Thursday 27th June
We got to Jannock at about 9pm and were pleased that the rain let up long enough to allow us to move aboard with ease. In the week the knee high vegetation on the towpath had been strimmed and was now stuck all over the outside and trodden inside our boat.
One hour of our 3 hr. journey was spent stationary on the M40 motorway. We could not believe the idiots who thought they would jump the queues by driving up the hard shoulder. That was a very necessary access lane for the 3 police cars, 1 ambulance, 1 para-medic, 4 fire engines , 1 crash rescue truck, 1 D.o.T clean-up truck and the obligatory traffic womble who all required access to the crash scene. We just hoped that the idiots got nicked before they got as far as the incident scene. When we finally got past we observed one full car transporter lorry that had overturned across the central barrier and a solitary white car in the opposite carriageway ditch. Ten brand new cars squished! That’ll be an expensive insurance claim. At least with 11 cars and 1 lorry the casualties would been minimal.
Friday 28th June
I awoke early so at 6:30 I went and moved the car to a better parking location and walked back along the towpath to Jannock. It started raining before breakfast and so we did a few jobs until we got fed up and set off through Marbury lock in the rain. Then I attempted to remove most of the evidence of yesterday’s strimming from the hull sides whilst Brenda steered us towards Willey Moor lock where we met the CaRT grass cutting contractors hard at work who apologised for the state of Jannock’s side. Luckily the rain had stopped by now and the weather was improving rapidly.
At Grindley Brook staircase we had to wait, 2nd in line, for one boat to come down before we were allowed up. Once out of the top lock we pulled over to fill with water and Brenda went down to the lockside cafe/shop to get some postcards. She returned expressing surprise at the kindness of strangers – but more of that next week.
Water tank full and roof washed we set off again – destination Whitchurch. We failed to make the turn into the arm as we were too long so we winded just before the by-pass bridge and returned to enter the arm from the other direction. We then winded in the arm and reversed right up to the end before mooring up and going for a wander around the town – that’s another new bit of canal to add to Jannock’s ‘completed’ map.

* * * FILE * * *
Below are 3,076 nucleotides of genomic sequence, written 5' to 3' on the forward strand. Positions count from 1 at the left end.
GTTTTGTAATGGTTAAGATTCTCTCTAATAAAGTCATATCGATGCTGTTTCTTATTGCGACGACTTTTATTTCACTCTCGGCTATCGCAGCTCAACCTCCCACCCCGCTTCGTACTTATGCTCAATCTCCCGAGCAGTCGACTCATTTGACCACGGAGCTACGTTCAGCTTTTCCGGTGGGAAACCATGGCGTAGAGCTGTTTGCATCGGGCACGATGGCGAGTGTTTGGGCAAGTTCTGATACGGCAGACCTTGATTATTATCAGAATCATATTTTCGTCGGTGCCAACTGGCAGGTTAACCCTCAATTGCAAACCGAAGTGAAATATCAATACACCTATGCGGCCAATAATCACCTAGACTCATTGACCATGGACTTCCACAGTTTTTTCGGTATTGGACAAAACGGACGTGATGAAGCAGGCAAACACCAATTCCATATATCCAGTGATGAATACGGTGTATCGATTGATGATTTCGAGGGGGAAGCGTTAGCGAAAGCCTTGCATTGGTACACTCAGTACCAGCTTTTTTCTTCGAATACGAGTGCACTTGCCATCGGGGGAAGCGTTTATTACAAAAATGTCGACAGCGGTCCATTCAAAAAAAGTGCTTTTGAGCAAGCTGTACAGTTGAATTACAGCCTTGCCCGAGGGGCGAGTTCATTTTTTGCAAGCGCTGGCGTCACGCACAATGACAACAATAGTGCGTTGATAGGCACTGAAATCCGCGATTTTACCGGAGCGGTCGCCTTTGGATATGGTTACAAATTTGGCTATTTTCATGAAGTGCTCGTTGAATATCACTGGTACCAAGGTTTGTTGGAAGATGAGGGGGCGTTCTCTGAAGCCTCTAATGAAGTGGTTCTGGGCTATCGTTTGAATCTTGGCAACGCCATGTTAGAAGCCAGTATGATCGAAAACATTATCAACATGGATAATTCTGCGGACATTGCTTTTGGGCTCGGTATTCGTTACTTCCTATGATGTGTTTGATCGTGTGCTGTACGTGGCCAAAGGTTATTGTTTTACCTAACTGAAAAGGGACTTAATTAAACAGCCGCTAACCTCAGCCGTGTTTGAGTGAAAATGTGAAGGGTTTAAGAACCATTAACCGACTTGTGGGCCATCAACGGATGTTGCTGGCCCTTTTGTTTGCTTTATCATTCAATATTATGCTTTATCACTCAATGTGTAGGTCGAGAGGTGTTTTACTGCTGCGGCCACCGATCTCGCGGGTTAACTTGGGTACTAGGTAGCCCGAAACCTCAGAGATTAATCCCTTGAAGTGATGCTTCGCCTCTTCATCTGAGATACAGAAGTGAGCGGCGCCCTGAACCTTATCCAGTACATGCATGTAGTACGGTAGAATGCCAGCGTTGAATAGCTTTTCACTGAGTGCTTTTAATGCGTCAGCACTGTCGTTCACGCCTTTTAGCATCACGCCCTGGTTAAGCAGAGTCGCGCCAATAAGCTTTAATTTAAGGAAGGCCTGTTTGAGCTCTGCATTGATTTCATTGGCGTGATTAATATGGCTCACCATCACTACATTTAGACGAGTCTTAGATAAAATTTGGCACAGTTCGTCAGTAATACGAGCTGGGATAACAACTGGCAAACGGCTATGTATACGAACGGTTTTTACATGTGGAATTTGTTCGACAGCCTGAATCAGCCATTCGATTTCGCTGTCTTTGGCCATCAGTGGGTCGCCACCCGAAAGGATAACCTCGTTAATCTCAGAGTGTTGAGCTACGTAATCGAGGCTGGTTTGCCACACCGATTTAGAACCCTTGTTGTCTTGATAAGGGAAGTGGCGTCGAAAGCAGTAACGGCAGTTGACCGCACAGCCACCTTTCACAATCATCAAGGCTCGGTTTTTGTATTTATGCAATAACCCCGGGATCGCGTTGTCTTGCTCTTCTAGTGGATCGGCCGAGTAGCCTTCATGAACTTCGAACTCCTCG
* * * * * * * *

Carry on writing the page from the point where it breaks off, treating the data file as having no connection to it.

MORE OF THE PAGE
Whitchurch is worth a visit as it has everything a boater is likely to need in the way of regular supplies. On our return journey to the canal through the Nature Walk area we were amazed by the boldness of the wild birds here including a couple of baby wrens who were happy to remain perched on branches less than a foot away from where we stood.
We exited the Whitchurch arm and moved on to Whixhall Moss where we moored for the night at one of the abundant Shropshire Union Canal Society 48hr moorings
Saturday 29th June
We set off after a very quiet night into weather much improved. Dry, cloud covered but improving slowly but surely. It was very evident that we were now well into hire-boat country as plenty of crews were returning from or starting out on their holidays. We diverted down the Prees branch in order to tick off another section of ‘new to us’ canal. Jannock was the only artificial noise we could hear – gloriously peaceful. Less than a mile long we were soon at the end, winded and back out onto the mainline.
I was disappointed that the rhododendrons had almost finished blooming as we came through the meres. Beyond Ellesmere we happened upon nb Earnest (Yes – that one) who was mid-car shuffle so had no time to stop and talk. Past Frankton junction we found ourselves behind a very new hirer who took the concept of slowing down to pass moored boats to the point of becoming static as the flow of water in the canal was faster than his engine speed. He was also taking his boat out of gear for bridgeholes – we were sure he was actually moving backwards through the last one. We found ourselves in the middle of a crocodile – a very slow one at that. Just before we were about to call it a day and moor up for the night he stopped to let the dog off so we continued past. He was holding the boat into the side using the back rope which was caught up in the open rear doors because it was tied to a roof mushroom. His centre rope, correctly attached, was just dangling on the towpath.
We stopped at Hindford and had not been moored up long when he appeared again, just as another southbound craft was passing through the bridge there. I warned him of the other boat and he immediately threw his engine into reverse. Another hire boat that had been following him nearly rammed him astern. Mayhem. Once sorted he had to be pulled off of the shallow side by other boater already moored there. Having thrown his rope into the canal and needing that rescued, he was then given hints and tips by his rescuers and we watched as he passed through Hindford bridge with enough speed to maintain forward motion and some control.
As he passed us by I noticed that he actually had both the front and rear ropes attached to roof mushrooms rather than the T studs provided for the purpose. Graham went to fetch the car from Marbury and noticed the very handy pub just the other side of the bridge, only a few steps from the boat. They did real ale too! Result!